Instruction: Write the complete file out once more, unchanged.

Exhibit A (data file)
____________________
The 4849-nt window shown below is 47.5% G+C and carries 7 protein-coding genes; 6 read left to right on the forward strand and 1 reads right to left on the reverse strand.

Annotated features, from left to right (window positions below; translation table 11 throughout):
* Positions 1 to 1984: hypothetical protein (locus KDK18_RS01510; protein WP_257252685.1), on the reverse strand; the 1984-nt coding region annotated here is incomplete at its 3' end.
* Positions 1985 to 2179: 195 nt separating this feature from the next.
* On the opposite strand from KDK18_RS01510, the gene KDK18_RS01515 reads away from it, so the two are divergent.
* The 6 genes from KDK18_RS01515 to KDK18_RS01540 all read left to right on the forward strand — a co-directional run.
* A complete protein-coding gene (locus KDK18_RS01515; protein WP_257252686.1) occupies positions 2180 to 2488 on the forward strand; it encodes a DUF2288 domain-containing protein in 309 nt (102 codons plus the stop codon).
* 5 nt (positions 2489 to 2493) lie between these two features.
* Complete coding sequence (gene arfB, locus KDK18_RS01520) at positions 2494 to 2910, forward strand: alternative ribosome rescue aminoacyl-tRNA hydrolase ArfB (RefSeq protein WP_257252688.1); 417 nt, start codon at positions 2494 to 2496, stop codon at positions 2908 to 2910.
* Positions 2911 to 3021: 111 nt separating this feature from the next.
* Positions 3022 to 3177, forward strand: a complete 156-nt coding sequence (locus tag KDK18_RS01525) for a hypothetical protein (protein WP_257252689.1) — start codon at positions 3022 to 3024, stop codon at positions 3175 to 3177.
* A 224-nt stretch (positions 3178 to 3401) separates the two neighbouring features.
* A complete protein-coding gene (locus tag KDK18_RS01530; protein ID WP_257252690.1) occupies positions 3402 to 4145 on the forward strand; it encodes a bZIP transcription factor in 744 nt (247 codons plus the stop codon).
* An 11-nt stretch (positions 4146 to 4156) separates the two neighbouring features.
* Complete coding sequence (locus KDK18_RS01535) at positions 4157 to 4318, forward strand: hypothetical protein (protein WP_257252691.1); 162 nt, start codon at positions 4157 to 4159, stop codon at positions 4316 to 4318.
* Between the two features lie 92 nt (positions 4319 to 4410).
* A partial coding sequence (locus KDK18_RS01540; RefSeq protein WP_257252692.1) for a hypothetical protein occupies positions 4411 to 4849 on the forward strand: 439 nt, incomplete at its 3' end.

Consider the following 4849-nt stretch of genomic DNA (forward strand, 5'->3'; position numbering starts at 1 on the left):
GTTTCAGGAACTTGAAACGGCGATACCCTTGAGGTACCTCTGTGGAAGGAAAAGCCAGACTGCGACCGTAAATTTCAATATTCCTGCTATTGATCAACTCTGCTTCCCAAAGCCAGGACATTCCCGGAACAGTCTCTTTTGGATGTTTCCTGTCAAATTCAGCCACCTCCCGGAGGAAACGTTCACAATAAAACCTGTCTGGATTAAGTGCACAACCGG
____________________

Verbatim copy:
The 4849-nt window shown below is 47.5% G+C and carries 7 protein-coding genes; 6 read left to right on the forward strand and 1 reads right to left on the reverse strand.

Annotated features, from left to right (window positions below; translation table 11 throughout):
* Positions 1 to 1984: hypothetical protein (locus KDK18_RS01510; protein WP_257252685.1), on the reverse strand; the 1984-nt coding region annotated here is incomplete at its 3' end.
* Positions 1985 to 2179: 195 nt separating this feature from the next.
* On the opposite strand from KDK18_RS01510, the gene KDK18_RS01515 reads away from it, so the two are divergent.
* The 6 genes from KDK18_RS01515 to KDK18_RS01540 all read left to right on the forward strand — a co-directional run.
* A complete protein-coding gene (locus KDK18_RS01515; protein WP_257252686.1) occupies positions 2180 to 2488 on the forward strand; it encodes a DUF2288 domain-containing protein in 309 nt (102 codons plus the stop codon).
* 5 nt (positions 2489 to 2493) lie between these two features.
* Complete coding sequence (gene arfB, locus KDK18_RS01520) at positions 2494 to 2910, forward strand: alternative ribosome rescue aminoacyl-tRNA hydrolase ArfB (RefSeq protein WP_257252688.1); 417 nt, start codon at positions 2494 to 2496, stop codon at positions 2908 to 2910.
* Positions 2911 to 3021: 111 nt separating this feature from the next.
* Positions 3022 to 3177, forward strand: a complete 156-nt coding sequence (locus tag KDK18_RS01525) for a hypothetical protein (protein WP_257252689.1) — start codon at positions 3022 to 3024, stop codon at positions 3175 to 3177.
* A 224-nt stretch (positions 3178 to 3401) separates the two neighbouring features.
* A complete protein-coding gene (locus tag KDK18_RS01530; protein ID WP_257252690.1) occupies positions 3402 to 4145 on the forward strand; it encodes a bZIP transcription factor in 744 nt (247 codons plus the stop codon).
* An 11-nt stretch (positions 4146 to 4156) separates the two neighbouring features.
* Complete coding sequence (locus KDK18_RS01535) at positions 4157 to 4318, forward strand: hypothetical protein (protein WP_257252691.1); 162 nt, start codon at positions 4157 to 4159, stop codon at positions 4316 to 4318.
* Between the two features lie 92 nt (positions 4319 to 4410).
* A partial coding sequence (locus KDK18_RS01540; RefSeq protein WP_257252692.1) for a hypothetical protein occupies positions 4411 to 4849 on the forward strand: 439 nt, incomplete at its 3' end.

Consider the following 4849-nt stretch of genomic DNA (forward strand, 5'->3'; position numbering starts at 1 on the left):
GTTTCAGGAACTTGAAACGGCGATACCCTTGAGGTACCTCTGTGGAAGGAAAAGCCAGACTGCGACCGTAAATTTCAATATTCCTGCTATTGATCAACTCTGCTTCCCAAAGCCAGGACATTCCCGGAACAGTCTCTTTTGGATGTTTCCTGTCAAATTCAGCCACCTCCCGGAGGAAACGTTCACAATAAAACCTGTCTGGATTAAGTGCACAACCGG